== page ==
A Physics-Based Model for the Dielectric Response of Shaly Sands and Continuous CEC Logging
- Denise E. Freed (Schlumberger-Doll Research) | Nikita Seleznev (Schlumberger-Doll Research) | Chang-Yu Hou (Schlumberger-Doll Research) | Kamilla Fellah (Schlumberger-Doll Research) | Jeffrey Little (Schlumberger Data Services) | Gabriel Dumy (ESPCI Paris) | Pabitra Sen
- Document ID
- Society of Petrophysicists and Well-Log Analysts
- Publication Date
- June 2018
- Document Type
- Journal Paper
- 354 - 372
- 2018. Society of Petrophysicists & Well Log Analysts
- 3 in the last 30 days
- 160 since 2007
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Determining hydrocarbon content from conventional resistivity measurements in freshwater shaly sands formations is challenging because the resistivity depends on the clay formation’s cation exchange capacity (CEC). Because the CEC value depends on clay type and can vary significantly, continuous and direct logging of the formation CEC will benefit resistivity log interpretation in shaly sands. Multifrequency dielectric measurements are sensitive to the CEC of the formation, as well as to the water-filled porosity, water salinity, and texture. We introduce a new physics-based model for the dielectric response of shaly sands in the frequency range of 20 MHz to 1 GHz. To take into account the effect of the CEC, we derive the polarization of the clay particle’s double layer from first principles. The new model uses a minimal number of parameters to describe the essential macroscopic properties of shaly sands and reduces back to a widely accepted dielectric model when the effect of the formation CEC on the dielectric response is negligible.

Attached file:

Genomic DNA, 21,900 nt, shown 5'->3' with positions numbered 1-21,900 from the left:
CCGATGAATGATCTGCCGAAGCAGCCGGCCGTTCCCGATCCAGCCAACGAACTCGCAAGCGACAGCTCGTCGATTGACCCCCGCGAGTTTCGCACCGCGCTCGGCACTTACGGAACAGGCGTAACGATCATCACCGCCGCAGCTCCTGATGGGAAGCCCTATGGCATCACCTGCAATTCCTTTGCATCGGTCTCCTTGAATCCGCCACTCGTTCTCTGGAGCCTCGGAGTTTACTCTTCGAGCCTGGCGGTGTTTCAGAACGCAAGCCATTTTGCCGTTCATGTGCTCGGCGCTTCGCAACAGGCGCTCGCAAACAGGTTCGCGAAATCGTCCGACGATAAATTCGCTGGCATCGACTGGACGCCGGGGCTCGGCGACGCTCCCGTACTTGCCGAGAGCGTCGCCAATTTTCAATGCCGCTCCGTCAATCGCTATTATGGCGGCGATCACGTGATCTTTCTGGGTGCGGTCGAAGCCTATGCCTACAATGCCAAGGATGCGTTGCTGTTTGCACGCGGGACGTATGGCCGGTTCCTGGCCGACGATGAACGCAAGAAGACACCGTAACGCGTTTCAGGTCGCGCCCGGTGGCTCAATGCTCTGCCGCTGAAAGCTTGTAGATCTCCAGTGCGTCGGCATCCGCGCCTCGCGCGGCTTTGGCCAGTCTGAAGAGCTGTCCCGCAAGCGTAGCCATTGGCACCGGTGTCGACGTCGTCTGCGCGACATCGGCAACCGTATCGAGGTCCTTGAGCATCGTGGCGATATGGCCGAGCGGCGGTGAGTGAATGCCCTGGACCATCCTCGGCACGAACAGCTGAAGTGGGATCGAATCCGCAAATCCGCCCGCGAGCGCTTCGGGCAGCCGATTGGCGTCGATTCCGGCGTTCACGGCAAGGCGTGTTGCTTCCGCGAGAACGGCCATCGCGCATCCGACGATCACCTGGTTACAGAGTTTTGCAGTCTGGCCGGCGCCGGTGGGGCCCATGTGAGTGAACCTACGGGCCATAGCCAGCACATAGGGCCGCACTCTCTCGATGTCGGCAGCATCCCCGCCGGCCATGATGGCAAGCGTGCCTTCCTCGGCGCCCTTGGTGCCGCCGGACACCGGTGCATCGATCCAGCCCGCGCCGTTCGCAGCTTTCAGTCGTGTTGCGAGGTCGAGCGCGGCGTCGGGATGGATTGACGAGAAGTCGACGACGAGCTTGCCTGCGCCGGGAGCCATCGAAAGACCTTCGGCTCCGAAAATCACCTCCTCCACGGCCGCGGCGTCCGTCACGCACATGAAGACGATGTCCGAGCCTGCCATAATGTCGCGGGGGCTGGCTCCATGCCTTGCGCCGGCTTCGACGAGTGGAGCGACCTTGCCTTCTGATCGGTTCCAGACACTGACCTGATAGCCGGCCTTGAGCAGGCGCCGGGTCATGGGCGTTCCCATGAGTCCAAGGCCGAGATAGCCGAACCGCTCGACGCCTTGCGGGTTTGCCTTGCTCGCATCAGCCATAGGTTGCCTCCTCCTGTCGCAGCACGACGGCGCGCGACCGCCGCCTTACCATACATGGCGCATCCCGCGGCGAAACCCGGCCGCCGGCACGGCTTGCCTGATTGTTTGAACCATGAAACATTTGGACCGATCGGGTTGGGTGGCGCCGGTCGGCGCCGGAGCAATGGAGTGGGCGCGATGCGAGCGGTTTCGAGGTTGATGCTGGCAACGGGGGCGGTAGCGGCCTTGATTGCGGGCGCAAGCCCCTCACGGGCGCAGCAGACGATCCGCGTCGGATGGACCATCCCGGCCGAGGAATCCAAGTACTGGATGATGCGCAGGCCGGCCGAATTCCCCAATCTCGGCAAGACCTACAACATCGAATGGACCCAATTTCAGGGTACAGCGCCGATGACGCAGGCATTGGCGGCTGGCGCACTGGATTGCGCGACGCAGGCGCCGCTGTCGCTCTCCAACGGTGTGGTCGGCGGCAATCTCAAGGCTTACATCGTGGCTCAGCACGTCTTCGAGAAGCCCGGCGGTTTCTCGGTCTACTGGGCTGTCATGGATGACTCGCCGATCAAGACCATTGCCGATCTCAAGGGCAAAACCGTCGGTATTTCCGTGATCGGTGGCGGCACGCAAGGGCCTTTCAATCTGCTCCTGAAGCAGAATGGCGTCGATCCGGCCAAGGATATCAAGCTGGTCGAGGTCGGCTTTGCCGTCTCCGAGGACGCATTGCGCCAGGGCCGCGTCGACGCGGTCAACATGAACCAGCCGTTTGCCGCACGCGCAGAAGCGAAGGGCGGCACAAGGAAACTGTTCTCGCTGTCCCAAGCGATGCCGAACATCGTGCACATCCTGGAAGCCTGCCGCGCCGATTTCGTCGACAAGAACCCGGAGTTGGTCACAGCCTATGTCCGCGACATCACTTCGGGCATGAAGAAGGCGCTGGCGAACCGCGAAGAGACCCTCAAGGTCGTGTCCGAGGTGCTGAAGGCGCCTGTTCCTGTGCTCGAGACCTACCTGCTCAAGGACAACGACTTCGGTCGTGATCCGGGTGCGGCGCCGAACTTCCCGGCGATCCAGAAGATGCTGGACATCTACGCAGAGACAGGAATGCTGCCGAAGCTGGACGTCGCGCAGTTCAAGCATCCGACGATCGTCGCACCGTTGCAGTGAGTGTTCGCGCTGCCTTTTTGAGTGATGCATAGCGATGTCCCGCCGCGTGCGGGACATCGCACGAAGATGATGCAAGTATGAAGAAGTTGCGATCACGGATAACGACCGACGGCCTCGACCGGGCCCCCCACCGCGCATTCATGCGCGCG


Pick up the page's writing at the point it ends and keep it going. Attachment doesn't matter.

To validate the model, we present inversion results for dielectric measurements from both core and log data. The new model provides reliable inversion results for the CEC in freshwater formations, water-filled porosity, salinity, and a water-phase tortuosity exponent, which, for fully water-saturated rocks, is analogous to the Archie m parameter. In addition, the low-frequency invaded zone resistivity Rxo can also be predicted based on the inverted parameters.
Dielectric logging tools have been used for over 30 years to distinguish fresh water from oil. The large contrast between the water permittivity and the oil and rock-matrix permittivity makes it possible to determine the water-filled porosity in situations where it would be difficult to do so from resistivity logs. These situations include freshwater formations and formations where the water salinity, the cementation exponent, or the saturation exponent is unknown.
|File Size||3 MB||Number of Pages||19|